Thursday, March 05, 2009

Golden Oldies

I'm a huge fan of old films and tv shows from the 40s, 50s and the entire era associated with them. I've recently become quite addicted to watching old 1950's What's My Line? Clips on youtube. Despite the fact there being a British version i find myself quite comfortable with the American panelists and host. I haven't even seen the British version yet, actually.

What's My Line? Was a weekly game show hosted by John Daly from 1950-1967, the show had four panelists each week who had to guess the the line of work that the numerous guests dealt in by asking them a series of questions. There would also be mystery guests where the panel would have to be blindfolded, because usually the guest was very well known in the movie world, tv world or theatre world. Ocassionally tricks would be played on the panelists and the guest would be a member of their family or a close friend. The panel consisted almost regularly Arlene Francis, Dorothy Kilgallen, Bennet Cerf and Steve Allen. Steve being replaced by Fred Allen in later episodes.Ocassionally there would be guest panelists from Arlene's husband Martin Gabel, but ocassionally an actor, actress or comedian of the time, such as Groucho Marx. I mean how brilliant is that? Groucho friggin' Marx! The reason i adore this show though is because of the relationship the panel and moderator John Daly have with each other, they all get along great and you can sense how good friends they all are. Arlene Francis is brilliant and another reason why i love the 50's is for the glamour of the women, Arlene Francis was definitely glamorous. Nobody's up their own arse about anything though, which you find a lot of these days, it just seems like more simple times back then, everyone's nice and they all look great.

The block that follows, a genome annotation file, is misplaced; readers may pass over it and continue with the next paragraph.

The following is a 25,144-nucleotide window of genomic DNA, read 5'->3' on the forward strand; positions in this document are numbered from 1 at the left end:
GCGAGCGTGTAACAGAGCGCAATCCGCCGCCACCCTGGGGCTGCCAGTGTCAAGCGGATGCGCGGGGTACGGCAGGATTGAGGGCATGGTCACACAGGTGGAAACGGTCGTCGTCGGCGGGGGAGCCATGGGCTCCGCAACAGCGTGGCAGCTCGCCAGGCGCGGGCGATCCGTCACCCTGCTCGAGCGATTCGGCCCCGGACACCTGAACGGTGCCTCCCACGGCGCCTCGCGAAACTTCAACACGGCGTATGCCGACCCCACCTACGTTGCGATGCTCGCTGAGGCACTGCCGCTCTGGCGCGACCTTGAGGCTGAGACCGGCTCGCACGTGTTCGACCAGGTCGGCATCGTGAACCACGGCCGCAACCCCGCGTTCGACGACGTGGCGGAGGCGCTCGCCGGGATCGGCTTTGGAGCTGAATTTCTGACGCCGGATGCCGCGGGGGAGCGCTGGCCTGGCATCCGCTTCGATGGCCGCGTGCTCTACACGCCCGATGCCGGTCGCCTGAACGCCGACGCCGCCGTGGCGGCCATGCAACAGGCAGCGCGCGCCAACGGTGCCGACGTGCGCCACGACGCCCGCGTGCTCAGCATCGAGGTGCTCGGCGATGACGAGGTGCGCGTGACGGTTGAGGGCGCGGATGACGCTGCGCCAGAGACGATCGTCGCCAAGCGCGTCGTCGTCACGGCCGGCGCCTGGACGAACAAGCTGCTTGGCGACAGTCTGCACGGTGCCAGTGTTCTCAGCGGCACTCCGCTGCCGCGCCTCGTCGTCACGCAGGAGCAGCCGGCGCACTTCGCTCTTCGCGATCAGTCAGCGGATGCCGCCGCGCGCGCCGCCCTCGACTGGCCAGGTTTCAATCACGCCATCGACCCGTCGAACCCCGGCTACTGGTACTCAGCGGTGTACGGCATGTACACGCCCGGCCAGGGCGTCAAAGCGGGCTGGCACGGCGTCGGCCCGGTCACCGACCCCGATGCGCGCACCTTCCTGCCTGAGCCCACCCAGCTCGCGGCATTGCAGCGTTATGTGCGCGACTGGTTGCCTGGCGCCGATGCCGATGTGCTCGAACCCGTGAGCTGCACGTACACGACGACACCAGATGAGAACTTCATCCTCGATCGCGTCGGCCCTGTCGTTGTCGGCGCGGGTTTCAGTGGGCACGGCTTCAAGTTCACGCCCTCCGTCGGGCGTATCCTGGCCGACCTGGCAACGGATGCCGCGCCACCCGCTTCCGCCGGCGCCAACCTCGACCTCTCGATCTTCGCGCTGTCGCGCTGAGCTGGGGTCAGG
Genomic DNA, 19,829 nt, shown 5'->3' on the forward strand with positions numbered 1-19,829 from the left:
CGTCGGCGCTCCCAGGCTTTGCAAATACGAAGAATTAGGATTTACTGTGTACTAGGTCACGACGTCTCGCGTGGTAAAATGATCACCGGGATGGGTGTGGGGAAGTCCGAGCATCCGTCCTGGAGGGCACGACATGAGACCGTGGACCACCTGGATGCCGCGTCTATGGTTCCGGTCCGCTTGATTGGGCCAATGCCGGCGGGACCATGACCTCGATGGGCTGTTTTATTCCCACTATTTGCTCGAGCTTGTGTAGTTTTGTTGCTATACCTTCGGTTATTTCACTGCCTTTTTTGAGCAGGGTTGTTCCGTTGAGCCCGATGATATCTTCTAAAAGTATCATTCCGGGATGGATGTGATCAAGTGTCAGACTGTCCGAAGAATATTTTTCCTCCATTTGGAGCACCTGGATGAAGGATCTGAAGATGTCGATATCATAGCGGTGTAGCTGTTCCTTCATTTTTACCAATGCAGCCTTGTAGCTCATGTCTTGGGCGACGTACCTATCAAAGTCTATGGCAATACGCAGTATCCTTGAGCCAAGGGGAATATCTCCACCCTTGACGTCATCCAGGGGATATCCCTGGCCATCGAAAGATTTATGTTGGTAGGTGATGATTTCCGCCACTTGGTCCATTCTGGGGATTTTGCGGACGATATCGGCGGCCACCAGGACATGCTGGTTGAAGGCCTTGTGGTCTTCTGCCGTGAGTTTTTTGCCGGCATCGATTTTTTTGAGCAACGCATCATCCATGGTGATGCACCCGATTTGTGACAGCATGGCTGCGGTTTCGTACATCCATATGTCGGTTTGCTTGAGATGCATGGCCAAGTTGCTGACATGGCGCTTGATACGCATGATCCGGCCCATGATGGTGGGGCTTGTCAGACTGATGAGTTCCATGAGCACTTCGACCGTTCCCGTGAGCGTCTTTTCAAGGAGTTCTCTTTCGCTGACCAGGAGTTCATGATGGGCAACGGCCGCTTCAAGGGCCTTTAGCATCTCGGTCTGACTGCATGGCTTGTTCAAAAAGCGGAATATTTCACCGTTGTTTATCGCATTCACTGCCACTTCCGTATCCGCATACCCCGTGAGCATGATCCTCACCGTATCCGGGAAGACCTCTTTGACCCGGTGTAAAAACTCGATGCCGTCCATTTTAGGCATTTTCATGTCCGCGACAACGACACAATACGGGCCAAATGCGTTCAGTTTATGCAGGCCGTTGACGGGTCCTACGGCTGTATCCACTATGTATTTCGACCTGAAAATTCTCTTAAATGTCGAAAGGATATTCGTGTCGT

I used to watch a lot of Laurel and Hardy growing up and old silent movie era stuff of the 20's, i adored it and later years i realised Laurel and Hardy weren't the only entertainers of their kind. Buster Keaton, Harold Lloyd and Charlie Chaplin of course were also huge stars i just didn't appreciate how big until i was a little older. I think anything looking back on simpler times i can't help but admire. The Marx Brothers and Abbott and Costello are also friggin' brilliant and i stumble upon a lot of their stuff on youtube. There's a famous Abbott and Costello sketch called "Who's on first" that you just HAVE to see. Even if you're not interested in any of this stuff, i urge you to see it, in fact here's a friggin' link. I'm heavily into old film noir films, too. I think one of the reasons i studied photography in college was mainly because of these old films, especially dealing with black and white. There's a brilliant noir film called The Third Man starring Orson Welles that has a pretty famous theme tune attached to it that even if you've never seen the film, you'll know the music. The film's set in Vienna, mostly at night time, so you see a lot of drop shadow effect and a lot of tricks to enhance the brick of the floor which they did by spraying water over it, street light glistens off the brick kind of thing. Brilliant. I think my whole point i'm trying to make is...people are right when they say they don't make things like they used to. But it's always lovely to remember.


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